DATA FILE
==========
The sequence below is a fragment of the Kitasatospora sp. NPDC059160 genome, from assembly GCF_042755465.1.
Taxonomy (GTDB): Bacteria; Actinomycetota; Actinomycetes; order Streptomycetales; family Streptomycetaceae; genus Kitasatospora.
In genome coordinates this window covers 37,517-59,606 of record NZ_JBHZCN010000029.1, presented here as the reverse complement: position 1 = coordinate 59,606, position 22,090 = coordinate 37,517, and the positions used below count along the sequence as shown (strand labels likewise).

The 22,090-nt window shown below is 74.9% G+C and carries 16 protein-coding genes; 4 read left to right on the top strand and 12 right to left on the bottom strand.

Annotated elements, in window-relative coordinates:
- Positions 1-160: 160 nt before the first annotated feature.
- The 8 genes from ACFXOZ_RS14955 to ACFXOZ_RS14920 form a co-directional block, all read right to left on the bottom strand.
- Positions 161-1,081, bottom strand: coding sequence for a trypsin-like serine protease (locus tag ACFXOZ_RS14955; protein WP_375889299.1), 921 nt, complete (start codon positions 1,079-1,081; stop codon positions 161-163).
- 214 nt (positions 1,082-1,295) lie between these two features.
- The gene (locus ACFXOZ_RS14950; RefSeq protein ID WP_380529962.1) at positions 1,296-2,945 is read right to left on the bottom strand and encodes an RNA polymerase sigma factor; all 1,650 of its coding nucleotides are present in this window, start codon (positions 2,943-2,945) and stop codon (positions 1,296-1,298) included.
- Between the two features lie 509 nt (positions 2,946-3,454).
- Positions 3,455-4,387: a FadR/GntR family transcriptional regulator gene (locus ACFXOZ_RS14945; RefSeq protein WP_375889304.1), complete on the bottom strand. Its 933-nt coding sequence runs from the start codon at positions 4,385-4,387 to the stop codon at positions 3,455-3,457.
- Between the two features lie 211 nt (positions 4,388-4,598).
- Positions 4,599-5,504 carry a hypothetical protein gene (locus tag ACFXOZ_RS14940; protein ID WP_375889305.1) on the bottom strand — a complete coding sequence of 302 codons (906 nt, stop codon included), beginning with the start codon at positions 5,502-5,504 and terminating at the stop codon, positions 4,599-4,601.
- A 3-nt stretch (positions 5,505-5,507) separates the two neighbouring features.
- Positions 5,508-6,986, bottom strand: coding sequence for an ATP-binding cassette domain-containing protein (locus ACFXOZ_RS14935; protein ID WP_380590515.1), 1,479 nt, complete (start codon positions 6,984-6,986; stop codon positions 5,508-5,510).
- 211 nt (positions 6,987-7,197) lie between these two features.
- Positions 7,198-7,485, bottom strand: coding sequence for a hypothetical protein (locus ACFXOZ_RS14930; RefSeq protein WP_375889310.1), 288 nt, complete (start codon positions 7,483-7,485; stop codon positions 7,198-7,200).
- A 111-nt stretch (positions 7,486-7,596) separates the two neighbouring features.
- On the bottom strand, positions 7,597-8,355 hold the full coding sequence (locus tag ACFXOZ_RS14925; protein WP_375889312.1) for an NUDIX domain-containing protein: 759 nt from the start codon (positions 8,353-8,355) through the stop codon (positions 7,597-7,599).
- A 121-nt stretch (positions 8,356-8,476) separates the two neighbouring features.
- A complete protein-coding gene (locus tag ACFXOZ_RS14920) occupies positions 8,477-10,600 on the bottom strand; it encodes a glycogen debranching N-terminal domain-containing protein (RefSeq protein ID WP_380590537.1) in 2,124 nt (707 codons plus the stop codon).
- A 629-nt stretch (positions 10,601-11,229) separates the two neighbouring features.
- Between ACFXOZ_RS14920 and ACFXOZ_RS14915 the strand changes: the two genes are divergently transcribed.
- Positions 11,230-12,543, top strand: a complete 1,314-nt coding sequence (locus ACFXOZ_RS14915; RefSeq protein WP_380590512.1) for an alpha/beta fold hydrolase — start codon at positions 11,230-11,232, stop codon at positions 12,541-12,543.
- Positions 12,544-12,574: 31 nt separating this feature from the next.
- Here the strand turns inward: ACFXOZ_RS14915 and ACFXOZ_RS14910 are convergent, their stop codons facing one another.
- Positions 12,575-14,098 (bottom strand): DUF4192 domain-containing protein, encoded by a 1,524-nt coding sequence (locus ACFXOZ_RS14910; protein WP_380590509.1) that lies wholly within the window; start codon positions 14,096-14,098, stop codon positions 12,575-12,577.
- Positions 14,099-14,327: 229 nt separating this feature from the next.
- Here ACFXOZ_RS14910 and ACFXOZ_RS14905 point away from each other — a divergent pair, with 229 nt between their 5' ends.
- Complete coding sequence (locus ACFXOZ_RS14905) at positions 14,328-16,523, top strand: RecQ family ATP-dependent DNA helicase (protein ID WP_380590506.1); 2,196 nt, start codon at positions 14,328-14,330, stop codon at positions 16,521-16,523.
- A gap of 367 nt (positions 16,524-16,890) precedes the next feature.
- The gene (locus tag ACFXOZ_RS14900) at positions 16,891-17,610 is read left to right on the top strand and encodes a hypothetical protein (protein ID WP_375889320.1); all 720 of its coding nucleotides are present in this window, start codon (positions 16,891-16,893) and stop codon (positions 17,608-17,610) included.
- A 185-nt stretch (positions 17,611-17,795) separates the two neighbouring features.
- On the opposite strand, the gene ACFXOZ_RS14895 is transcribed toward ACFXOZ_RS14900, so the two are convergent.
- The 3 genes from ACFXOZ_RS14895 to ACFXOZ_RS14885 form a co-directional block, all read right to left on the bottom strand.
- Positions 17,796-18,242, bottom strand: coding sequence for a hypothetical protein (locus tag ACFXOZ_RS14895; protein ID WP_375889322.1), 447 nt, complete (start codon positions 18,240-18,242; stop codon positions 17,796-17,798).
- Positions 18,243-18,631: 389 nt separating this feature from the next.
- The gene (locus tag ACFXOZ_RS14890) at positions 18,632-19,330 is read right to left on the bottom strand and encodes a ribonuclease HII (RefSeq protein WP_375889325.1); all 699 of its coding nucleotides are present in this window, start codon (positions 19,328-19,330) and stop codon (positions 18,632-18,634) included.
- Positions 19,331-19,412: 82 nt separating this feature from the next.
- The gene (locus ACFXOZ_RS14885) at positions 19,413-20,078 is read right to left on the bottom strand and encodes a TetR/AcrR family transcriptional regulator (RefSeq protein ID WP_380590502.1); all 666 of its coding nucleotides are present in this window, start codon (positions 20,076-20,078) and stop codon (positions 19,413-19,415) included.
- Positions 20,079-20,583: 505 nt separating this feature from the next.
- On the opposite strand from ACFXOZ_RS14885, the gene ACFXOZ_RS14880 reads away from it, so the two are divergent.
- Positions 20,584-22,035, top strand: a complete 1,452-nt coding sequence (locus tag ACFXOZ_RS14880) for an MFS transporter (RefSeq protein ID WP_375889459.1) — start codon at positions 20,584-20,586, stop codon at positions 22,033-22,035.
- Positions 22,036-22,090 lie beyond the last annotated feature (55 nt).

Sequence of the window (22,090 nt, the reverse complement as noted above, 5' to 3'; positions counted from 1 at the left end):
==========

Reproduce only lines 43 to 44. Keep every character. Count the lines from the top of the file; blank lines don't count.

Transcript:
- On the opposite strand from ACFXOZ_RS14885, the gene ACFXOZ_RS14880 reads away from it, so the two are divergent.
- Positions 20,584-22,035, top strand: a complete 1,452-nt coding sequence (locus tag ACFXOZ_RS14880) for an MFS transporter (RefSeq protein ID WP_375889459.1) — start codon at positions 20,584-20,586, stop codon at positions 22,033-22,035.